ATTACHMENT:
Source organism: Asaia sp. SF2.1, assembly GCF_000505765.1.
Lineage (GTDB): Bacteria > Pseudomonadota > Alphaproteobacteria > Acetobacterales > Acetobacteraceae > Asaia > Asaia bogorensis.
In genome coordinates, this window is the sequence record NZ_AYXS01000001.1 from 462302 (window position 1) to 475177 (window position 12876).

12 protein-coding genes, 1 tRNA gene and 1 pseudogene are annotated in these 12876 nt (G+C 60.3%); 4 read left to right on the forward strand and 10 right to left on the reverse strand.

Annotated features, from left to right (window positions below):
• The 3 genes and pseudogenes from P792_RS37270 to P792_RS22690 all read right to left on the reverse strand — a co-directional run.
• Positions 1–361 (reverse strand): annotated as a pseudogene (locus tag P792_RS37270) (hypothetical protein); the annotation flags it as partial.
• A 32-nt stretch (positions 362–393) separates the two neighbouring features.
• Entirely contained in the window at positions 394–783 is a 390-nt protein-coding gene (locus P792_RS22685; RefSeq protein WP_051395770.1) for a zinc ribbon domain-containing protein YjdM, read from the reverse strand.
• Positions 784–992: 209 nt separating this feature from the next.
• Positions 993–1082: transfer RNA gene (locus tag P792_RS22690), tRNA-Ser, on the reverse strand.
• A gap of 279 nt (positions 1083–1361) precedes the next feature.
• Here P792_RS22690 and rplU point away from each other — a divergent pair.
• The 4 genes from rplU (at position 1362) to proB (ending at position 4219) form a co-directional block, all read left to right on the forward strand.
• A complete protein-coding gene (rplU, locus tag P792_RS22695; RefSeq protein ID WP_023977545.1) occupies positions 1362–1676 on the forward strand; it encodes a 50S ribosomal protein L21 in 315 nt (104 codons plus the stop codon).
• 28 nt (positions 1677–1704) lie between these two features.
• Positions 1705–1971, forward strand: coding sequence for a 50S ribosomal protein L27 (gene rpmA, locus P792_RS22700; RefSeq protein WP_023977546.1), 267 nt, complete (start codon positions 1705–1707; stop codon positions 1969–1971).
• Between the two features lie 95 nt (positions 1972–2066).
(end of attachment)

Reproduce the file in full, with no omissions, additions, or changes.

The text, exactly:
Source organism: Asaia sp. SF2.1, assembly GCF_000505765.1.
Lineage (GTDB): Bacteria > Pseudomonadota > Alphaproteobacteria > Acetobacterales > Acetobacteraceae > Asaia > Asaia bogorensis.
In genome coordinates, this window is the sequence record NZ_AYXS01000001.1 from 462302 (window position 1) to 475177 (window position 12876).

12 protein-coding genes, 1 tRNA gene and 1 pseudogene are annotated in these 12876 nt (G+C 60.3%); 4 read left to right on the forward strand and 10 right to left on the reverse strand.

Annotated features, from left to right (window positions below):
• The 3 genes and pseudogenes from P792_RS37270 to P792_RS22690 all read right to left on the reverse strand — a co-directional run.
• Positions 1–361 (reverse strand): annotated as a pseudogene (locus tag P792_RS37270) (hypothetical protein); the annotation flags it as partial.
• A 32-nt stretch (positions 362–393) separates the two neighbouring features.
• Entirely contained in the window at positions 394–783 is a 390-nt protein-coding gene (locus P792_RS22685; RefSeq protein WP_051395770.1) for a zinc ribbon domain-containing protein YjdM, read from the reverse strand.
• Positions 784–992: 209 nt separating this feature from the next.
• Positions 993–1082: transfer RNA gene (locus tag P792_RS22690), tRNA-Ser, on the reverse strand.
• A gap of 279 nt (positions 1083–1361) precedes the next feature.
• Here P792_RS22690 and rplU point away from each other — a divergent pair.
• The 4 genes from rplU (at position 1362) to proB (ending at position 4219) form a co-directional block, all read left to right on the forward strand.
• A complete protein-coding gene (rplU, locus tag P792_RS22695; RefSeq protein ID WP_023977545.1) occupies positions 1362–1676 on the forward strand; it encodes a 50S ribosomal protein L21 in 315 nt (104 codons plus the stop codon).
• 28 nt (positions 1677–1704) lie between these two features.
• Positions 1705–1971, forward strand: coding sequence for a 50S ribosomal protein L27 (gene rpmA, locus P792_RS22700; RefSeq protein WP_023977546.1), 267 nt, complete (start codon positions 1705–1707; stop codon positions 1969–1971).
• Between the two features lie 95 nt (positions 1972–2066).